Monday, September 15, 2014

Clan MacGregor Scotch Whisky Ad From The New York Times September 14, 1965

As with my posts Wolfschmidt Vodka Ad from The New York Times September 2, 1964 and Liquor Ads From The New York Times September 2, 1964, the inspiration for this post came while doing research for one of my other blogpages. I was looking for a boxscore in the September 14, 1965 edition of the New York Times for my post Willie Mays Reaches The 500 Home Run Plateau September 13, 1965 (from my Baseball Sisco blogpage) when I noticed that that day's New York Times had a whole bunch of liquor ads. The paper was printed on a Tuesday. Man, I guess Mondays in 1965 were so stressful that you would need so many liquor ads in the paper. LOL. One of the ads that caught my eye was for a scotch whisky by the name of Clan MacGregor. I had never heard about the Clan MacGregor brand of scotch whisky. It piqued my curiosity in this period that I am not drinking. I decided to dig a little deeper to see what this whisky is all about.

According to the Clan MacGregor website:
Clan MacGregor whisky honours the MacGregors, one of Scotland’s oldest clans and the decendents of ancient Celtic royalty as proclaimed in the motto ‘Royal is my Race’. The renowned history of the Clan dates back to the 14th century and Clan MacGregor whisky proudly displays the lion’s head crest, the symbol of the clan chief. The story of Clan MacGregor is perhaps the most stirring and fascinating of all the Scottish clans.

The Clan takes its name from Gregor, third son of Alpin, King of the Scots in the last part of the eighth century. This royal lineage gave rise to the clan motto, ‘Royal is my Race’. The MacGregor Clan underwent centuries of persecution and turmoil, with their land being confiscated and the very name MacGregor being outlawed. It is those who bravely defied their enemies in order to continue the Clan’s name who embody the spirit of Clan MacGregor. They were brave and resilient, and eventually all of their rights and privileges were restored. The fact that the Clan remained intact despite two centuries of oppression earned the MacGregors a reputation for unwavering courage and unbeatable unity.

The Clan badge, a crowned lion’s head on a wreath encircled with a belt and buckle, signifies the unity and loyalty of the Clan. Today, by using the badge on both bottle and label, Clan MacGregor proudly honours the heritage of the ancient Clan with a unique and distinctive style and signature.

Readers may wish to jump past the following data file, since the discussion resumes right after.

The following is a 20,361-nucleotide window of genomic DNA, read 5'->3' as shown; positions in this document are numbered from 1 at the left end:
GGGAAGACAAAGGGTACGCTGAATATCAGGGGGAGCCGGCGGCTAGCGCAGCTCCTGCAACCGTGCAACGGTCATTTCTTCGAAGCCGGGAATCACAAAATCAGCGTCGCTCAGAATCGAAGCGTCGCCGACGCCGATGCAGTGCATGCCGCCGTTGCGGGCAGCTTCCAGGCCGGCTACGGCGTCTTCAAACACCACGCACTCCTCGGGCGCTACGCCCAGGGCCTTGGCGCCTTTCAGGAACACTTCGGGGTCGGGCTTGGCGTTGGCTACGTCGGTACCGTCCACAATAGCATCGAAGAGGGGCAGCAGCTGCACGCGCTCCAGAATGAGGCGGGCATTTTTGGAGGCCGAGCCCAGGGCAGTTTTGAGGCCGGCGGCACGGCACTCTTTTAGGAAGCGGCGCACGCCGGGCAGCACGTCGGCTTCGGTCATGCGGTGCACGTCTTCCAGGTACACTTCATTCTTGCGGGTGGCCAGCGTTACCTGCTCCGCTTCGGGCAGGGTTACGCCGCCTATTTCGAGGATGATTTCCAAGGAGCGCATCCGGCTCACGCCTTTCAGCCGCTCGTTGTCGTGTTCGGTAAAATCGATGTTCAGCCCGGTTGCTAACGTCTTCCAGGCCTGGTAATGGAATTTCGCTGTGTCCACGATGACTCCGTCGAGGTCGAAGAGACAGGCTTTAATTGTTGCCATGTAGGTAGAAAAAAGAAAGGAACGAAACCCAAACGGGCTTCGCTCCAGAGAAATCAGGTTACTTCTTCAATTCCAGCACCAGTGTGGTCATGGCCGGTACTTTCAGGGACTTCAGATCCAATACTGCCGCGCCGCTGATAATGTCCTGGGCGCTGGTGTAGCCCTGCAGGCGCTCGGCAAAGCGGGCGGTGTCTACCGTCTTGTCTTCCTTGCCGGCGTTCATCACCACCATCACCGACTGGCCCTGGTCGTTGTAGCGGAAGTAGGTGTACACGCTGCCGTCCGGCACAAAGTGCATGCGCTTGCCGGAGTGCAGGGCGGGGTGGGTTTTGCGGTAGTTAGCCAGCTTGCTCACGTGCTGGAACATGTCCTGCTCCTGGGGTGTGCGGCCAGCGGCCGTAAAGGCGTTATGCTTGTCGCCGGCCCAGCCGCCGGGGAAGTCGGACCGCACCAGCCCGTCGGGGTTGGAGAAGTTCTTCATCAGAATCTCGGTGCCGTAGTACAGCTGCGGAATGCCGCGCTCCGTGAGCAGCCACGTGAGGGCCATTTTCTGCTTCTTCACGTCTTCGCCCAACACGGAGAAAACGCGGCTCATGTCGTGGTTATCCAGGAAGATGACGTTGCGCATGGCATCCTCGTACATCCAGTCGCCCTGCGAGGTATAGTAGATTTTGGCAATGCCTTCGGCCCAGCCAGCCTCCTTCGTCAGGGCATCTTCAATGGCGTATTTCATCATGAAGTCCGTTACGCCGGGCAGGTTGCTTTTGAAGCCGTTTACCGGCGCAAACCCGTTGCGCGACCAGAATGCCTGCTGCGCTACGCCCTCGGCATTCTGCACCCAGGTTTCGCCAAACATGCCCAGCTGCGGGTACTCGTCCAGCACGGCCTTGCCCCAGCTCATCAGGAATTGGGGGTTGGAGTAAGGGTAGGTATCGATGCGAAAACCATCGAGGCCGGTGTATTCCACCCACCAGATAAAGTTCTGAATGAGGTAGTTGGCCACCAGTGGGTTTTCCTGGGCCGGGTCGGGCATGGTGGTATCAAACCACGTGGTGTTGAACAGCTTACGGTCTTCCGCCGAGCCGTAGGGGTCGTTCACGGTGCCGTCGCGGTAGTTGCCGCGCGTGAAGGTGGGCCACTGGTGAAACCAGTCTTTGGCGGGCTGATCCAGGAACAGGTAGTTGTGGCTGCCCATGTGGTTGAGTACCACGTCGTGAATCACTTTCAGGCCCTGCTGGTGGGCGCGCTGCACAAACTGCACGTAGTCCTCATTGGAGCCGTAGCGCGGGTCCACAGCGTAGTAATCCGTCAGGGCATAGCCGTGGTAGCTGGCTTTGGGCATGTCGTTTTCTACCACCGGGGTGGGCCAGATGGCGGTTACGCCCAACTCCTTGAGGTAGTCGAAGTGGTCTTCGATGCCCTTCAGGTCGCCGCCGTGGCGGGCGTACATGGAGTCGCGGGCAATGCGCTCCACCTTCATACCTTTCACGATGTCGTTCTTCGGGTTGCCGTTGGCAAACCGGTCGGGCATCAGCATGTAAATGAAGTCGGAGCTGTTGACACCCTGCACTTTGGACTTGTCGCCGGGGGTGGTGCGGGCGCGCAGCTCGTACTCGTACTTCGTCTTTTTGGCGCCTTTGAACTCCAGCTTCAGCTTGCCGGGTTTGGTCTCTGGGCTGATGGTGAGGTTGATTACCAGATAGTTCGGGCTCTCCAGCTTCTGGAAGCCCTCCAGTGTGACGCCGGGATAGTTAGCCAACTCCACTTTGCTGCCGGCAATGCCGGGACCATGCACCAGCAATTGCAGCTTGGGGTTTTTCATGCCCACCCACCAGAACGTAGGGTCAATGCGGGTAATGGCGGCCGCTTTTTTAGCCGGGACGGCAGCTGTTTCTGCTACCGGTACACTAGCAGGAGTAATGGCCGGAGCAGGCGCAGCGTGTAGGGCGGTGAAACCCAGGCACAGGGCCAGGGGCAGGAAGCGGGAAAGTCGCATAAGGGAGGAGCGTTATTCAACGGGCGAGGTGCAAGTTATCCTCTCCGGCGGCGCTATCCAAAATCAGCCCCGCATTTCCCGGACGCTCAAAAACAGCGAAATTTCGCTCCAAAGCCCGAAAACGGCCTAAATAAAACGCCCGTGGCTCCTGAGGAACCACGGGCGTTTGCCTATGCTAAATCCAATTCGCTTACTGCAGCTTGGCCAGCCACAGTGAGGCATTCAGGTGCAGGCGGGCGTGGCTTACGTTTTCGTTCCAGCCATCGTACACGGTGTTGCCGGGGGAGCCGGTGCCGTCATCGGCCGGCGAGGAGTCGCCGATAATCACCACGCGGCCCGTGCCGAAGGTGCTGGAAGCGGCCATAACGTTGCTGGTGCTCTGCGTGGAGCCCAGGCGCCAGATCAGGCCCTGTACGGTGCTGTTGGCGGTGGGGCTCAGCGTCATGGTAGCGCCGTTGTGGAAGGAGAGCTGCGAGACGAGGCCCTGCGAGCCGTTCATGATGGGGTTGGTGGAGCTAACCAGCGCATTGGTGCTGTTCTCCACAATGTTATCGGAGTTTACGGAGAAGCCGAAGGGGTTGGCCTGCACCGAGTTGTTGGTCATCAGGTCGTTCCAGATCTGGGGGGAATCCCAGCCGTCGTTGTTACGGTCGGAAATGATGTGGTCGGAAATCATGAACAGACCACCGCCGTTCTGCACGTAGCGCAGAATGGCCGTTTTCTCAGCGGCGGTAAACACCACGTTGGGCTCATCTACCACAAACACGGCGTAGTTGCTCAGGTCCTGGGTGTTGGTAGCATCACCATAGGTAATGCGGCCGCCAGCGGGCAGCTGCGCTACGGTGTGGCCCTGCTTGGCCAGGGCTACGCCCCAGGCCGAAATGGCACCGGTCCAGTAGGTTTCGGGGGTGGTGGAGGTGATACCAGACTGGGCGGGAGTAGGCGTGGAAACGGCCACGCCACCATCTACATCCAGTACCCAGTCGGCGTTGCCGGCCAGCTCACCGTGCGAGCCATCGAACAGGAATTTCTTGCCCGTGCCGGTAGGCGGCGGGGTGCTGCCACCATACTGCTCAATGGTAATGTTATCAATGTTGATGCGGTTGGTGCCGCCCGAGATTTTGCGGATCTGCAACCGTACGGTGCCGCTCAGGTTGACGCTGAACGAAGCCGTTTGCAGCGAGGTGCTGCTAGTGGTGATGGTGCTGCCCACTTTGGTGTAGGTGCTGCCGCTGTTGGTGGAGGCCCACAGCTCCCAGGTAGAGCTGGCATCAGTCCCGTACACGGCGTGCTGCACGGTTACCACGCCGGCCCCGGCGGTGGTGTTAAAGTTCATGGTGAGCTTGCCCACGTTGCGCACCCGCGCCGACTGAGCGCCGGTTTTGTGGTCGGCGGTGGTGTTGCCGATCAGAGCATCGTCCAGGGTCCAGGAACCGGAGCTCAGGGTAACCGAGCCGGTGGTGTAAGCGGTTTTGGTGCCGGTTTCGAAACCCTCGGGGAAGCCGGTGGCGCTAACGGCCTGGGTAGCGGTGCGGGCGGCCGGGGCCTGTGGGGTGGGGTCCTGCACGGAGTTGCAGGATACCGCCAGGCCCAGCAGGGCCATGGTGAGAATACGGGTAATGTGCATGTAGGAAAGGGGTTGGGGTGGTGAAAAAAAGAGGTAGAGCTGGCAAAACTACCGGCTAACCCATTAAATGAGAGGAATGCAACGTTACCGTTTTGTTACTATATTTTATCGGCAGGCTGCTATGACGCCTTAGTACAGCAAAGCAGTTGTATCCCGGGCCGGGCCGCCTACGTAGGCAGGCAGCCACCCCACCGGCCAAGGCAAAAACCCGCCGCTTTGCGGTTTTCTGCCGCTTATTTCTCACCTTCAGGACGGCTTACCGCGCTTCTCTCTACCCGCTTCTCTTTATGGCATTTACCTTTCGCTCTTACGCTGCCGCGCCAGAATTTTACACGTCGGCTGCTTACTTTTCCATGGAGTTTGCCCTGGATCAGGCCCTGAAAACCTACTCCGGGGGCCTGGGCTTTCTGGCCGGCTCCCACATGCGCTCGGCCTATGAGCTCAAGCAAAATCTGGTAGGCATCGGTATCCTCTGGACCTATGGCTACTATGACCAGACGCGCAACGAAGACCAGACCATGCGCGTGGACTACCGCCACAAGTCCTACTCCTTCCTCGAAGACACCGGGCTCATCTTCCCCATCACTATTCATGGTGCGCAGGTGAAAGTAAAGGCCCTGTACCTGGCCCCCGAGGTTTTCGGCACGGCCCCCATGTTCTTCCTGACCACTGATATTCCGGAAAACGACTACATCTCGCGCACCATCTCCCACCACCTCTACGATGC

I love looking into the history of these liquor brands that I come across either online or in person. But what about the scotch itself. The website states the following:
Fifteen of the finest malt and grain whiskies from the heart of Scotland have been skilfully blended to create a whisky of exceptional quality. Clan Macgregor Scotch whisky has a delicate, sweet aroma and a smooth, mellow taste – which has won many awards over the years.

Explore the flavours and aromas of one of the world’s finest blended Scotch whiskies.

COLOUR: Straw gold

NOSE: Distinctive sweetness, vanilla, malted, drying, hints of smoke

TASTE: Rich, grainy sweetness, hints of dry smoke, baked apple, biscuity, smooth, malty, lingering

FINISH: Long, clean, delicate sweetness
Now I have yet to come across Clan MacGregor scotch in my travels so I decided to look around online for some reviews.

Sláinte's post from September 6, 2011 entitled Whisky review: Clan MacGregor had the following review:
Clan MacGregor, 40% ABV
Blended Scotch whisky

Nose: Light and fruity, kind of like the standard Jameson. We're off to a decent start. Oh wait. After a bit more nosing, I really start to smell just ethanol and not much else.

Palate: The crap is beginning to really shine through here. Fruity crap, a bit of woody crap, and something in the back of my throat like charred crap.

Finish: Light fruits turning into crap.

Rating (of 100): 53. It would do in a pinch, like if the only other potential drinks you had were Drano and a full spittoon. I might still go for the spittoon, though, hoping one of its contributors had consumed a different whisky prior to use.

In the end, the remainder of my dram met the same fate a bottle of Drano would expect to meet.
Ouch!!! Not a good start. Off on the information highway I went to see if I could find another review.

I came across a website called We Love Scotch. For scotch lovers, I was curious to see what they thought about the Clan MacGregor scotch. Here is their review of Clan MacGregor scotch:
Name – Clan MacGregor

Price – $ (13 Bucks)

Region – Unknown

Blend/Single Malt – Blend